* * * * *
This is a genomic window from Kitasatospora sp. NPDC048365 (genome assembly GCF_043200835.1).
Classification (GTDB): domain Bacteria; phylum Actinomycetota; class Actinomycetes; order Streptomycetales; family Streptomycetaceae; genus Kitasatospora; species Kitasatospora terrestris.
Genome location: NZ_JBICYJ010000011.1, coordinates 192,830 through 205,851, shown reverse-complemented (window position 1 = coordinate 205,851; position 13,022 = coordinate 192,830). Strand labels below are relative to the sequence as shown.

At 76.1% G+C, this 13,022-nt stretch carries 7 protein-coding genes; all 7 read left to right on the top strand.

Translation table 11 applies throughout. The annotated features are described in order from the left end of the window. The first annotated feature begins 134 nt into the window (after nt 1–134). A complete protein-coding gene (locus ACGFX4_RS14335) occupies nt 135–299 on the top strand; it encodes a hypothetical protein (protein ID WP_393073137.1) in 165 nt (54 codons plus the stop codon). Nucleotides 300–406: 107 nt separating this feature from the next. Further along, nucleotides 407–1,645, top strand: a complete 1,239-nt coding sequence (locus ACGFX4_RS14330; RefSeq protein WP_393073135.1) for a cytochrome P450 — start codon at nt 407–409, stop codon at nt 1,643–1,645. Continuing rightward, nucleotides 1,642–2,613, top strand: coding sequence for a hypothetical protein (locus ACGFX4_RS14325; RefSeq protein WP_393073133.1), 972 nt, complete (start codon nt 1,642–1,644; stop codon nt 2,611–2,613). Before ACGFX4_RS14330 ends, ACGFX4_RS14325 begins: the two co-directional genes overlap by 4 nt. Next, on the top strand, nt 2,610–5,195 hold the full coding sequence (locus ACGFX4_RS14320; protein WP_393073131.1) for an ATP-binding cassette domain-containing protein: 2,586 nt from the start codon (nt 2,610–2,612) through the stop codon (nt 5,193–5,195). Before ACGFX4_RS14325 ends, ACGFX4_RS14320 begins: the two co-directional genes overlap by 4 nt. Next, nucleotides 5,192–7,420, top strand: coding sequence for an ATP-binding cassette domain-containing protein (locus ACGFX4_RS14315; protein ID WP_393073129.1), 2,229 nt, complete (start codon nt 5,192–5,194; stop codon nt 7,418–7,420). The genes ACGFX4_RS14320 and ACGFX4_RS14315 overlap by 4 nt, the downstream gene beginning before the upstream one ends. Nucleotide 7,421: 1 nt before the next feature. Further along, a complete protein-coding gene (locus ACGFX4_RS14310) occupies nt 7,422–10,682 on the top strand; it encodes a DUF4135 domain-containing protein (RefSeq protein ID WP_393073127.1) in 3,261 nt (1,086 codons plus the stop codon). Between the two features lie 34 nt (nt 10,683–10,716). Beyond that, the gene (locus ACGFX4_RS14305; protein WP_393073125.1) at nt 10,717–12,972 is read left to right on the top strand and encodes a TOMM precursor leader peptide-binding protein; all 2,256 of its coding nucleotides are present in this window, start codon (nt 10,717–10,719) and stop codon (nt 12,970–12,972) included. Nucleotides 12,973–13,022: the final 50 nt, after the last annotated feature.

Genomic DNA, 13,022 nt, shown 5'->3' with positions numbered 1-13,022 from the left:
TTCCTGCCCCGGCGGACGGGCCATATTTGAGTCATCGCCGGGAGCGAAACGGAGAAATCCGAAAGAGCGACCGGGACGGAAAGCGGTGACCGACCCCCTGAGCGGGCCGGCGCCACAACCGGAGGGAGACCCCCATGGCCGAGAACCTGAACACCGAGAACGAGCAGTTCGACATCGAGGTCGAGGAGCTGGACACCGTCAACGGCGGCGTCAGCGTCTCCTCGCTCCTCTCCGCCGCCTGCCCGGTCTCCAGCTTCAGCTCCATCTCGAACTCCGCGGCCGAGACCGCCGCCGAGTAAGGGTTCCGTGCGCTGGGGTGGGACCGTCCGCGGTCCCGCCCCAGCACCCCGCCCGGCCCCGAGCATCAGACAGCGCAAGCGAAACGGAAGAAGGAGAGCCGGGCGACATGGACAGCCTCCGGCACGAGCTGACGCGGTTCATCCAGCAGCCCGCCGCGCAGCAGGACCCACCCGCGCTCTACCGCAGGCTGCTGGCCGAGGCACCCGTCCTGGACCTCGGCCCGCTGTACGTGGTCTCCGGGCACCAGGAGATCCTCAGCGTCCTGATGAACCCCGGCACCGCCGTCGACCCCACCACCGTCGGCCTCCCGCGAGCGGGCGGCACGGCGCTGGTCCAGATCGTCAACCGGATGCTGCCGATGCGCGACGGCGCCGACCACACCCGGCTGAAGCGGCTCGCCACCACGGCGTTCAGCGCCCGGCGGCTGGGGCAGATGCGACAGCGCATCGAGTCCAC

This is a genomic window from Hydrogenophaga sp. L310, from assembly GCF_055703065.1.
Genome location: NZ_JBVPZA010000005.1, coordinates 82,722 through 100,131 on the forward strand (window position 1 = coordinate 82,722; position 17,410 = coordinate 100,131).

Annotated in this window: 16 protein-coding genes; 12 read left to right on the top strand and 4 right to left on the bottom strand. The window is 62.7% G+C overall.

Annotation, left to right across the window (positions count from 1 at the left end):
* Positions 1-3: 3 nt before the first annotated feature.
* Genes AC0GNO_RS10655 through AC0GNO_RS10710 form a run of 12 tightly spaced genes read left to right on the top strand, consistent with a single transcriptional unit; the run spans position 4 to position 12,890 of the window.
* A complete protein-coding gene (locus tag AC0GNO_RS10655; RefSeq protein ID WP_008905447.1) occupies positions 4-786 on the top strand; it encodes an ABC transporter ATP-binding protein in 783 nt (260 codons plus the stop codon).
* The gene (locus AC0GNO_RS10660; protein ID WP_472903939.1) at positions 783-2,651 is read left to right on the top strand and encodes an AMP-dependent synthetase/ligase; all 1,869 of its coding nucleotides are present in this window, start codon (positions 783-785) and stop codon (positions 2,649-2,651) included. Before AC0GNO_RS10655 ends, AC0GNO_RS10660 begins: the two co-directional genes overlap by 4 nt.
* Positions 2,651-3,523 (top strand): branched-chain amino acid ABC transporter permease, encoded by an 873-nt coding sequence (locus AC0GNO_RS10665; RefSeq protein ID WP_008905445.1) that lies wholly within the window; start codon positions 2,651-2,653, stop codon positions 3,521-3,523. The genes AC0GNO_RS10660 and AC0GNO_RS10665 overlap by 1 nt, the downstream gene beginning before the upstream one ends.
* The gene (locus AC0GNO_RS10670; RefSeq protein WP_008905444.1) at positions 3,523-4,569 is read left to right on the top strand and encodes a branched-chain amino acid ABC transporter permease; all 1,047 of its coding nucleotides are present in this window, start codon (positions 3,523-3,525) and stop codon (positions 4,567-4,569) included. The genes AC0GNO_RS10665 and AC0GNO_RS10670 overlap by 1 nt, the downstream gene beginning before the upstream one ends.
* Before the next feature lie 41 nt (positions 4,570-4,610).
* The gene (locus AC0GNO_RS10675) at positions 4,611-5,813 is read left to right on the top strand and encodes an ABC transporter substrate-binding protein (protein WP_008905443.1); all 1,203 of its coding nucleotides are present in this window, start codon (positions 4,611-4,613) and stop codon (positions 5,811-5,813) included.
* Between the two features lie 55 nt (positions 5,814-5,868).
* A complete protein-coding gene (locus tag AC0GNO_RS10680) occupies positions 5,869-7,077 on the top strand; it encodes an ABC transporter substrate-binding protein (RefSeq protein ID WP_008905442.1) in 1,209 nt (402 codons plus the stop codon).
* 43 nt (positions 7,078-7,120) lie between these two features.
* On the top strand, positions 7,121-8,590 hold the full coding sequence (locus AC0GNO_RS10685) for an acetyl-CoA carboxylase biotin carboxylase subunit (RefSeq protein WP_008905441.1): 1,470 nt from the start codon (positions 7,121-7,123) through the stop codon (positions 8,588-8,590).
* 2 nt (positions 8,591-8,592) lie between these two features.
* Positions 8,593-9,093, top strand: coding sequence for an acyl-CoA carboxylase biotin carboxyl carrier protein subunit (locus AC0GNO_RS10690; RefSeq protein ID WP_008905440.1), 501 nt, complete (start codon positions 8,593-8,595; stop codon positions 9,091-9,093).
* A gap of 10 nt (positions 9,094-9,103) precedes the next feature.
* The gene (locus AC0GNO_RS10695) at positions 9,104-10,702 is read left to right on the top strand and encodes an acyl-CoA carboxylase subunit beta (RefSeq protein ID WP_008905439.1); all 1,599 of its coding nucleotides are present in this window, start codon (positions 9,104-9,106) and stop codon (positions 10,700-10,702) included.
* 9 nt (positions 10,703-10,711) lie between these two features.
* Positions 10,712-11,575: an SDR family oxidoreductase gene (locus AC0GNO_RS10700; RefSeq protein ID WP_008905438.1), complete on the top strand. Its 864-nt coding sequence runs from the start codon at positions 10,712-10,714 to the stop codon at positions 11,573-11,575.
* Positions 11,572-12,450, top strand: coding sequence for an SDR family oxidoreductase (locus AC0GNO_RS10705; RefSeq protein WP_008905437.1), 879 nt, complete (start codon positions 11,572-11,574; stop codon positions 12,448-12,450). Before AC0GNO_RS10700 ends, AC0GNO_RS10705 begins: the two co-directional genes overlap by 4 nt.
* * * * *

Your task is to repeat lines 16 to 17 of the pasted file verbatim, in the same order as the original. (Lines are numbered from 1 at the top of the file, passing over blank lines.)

* Positions 2,651-3,523 (top strand): branched-chain amino acid ABC transporter permease, encoded by an 873-nt coding sequence (locus AC0GNO_RS10665; RefSeq protein ID WP_008905445.1) that lies wholly within the window; start codon positions 2,651-2,653, stop codon positions 3,521-3,523. The genes AC0GNO_RS10660 and AC0GNO_RS10665 overlap by 1 nt, the downstream gene beginning before the upstream one ends.
* The gene (locus AC0GNO_RS10670; RefSeq protein WP_008905444.1) at positions 3,523-4,569 is read left to right on the top strand and encodes a branched-chain amino acid ABC transporter permease; all 1,047 of its coding nucleotides are present in this window, start codon (positions 3,523-3,525) and stop codon (positions 4,567-4,569) included. The genes AC0GNO_RS10665 and AC0GNO_RS10670 overlap by 1 nt, the downstream gene beginning before the upstream one ends.